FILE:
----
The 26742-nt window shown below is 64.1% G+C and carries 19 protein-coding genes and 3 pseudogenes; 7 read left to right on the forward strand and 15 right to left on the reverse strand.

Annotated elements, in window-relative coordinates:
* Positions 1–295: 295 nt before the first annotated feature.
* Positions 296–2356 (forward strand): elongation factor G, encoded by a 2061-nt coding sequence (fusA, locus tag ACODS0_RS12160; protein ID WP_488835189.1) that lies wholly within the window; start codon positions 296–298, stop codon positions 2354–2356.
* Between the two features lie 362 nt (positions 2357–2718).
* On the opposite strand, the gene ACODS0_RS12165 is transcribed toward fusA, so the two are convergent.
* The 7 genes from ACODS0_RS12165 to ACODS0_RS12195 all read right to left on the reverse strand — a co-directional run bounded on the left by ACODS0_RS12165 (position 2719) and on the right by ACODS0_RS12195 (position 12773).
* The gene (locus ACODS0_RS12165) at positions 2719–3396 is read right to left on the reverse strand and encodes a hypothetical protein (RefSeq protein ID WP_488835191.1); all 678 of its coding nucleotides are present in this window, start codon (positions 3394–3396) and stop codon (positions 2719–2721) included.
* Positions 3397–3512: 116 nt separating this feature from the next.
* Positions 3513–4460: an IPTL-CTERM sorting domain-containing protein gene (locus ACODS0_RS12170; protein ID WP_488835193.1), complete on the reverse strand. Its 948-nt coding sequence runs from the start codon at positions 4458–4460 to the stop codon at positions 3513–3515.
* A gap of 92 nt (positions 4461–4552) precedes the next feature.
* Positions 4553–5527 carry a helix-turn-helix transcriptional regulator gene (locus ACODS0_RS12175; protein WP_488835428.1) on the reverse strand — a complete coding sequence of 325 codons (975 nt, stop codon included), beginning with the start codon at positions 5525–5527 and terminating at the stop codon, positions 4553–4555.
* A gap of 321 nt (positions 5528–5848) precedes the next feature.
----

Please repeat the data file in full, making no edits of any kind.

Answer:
The 26742-nt window shown below is 64.1% G+C and carries 19 protein-coding genes and 3 pseudogenes; 7 read left to right on the forward strand and 15 right to left on the reverse strand.

Annotated elements, in window-relative coordinates:
* Positions 1–295: 295 nt before the first annotated feature.
* Positions 296–2356 (forward strand): elongation factor G, encoded by a 2061-nt coding sequence (fusA, locus tag ACODS0_RS12160; protein ID WP_488835189.1) that lies wholly within the window; start codon positions 296–298, stop codon positions 2354–2356.
* Between the two features lie 362 nt (positions 2357–2718).
* On the opposite strand, the gene ACODS0_RS12165 is transcribed toward fusA, so the two are convergent.
* The 7 genes from ACODS0_RS12165 to ACODS0_RS12195 all read right to left on the reverse strand — a co-directional run bounded on the left by ACODS0_RS12165 (position 2719) and on the right by ACODS0_RS12195 (position 12773).
* The gene (locus ACODS0_RS12165) at positions 2719–3396 is read right to left on the reverse strand and encodes a hypothetical protein (RefSeq protein ID WP_488835191.1); all 678 of its coding nucleotides are present in this window, start codon (positions 3394–3396) and stop codon (positions 2719–2721) included.
* Positions 3397–3512: 116 nt separating this feature from the next.
* Positions 3513–4460: an IPTL-CTERM sorting domain-containing protein gene (locus ACODS0_RS12170; protein ID WP_488835193.1), complete on the reverse strand. Its 948-nt coding sequence runs from the start codon at positions 4458–4460 to the stop codon at positions 3513–3515.
* A gap of 92 nt (positions 4461–4552) precedes the next feature.
* Positions 4553–5527 carry a helix-turn-helix transcriptional regulator gene (locus ACODS0_RS12175; protein WP_488835428.1) on the reverse strand — a complete coding sequence of 325 codons (975 nt, stop codon included), beginning with the start codon at positions 5525–5527 and terminating at the stop codon, positions 4553–4555.
* A gap of 321 nt (positions 5528–5848) precedes the next feature.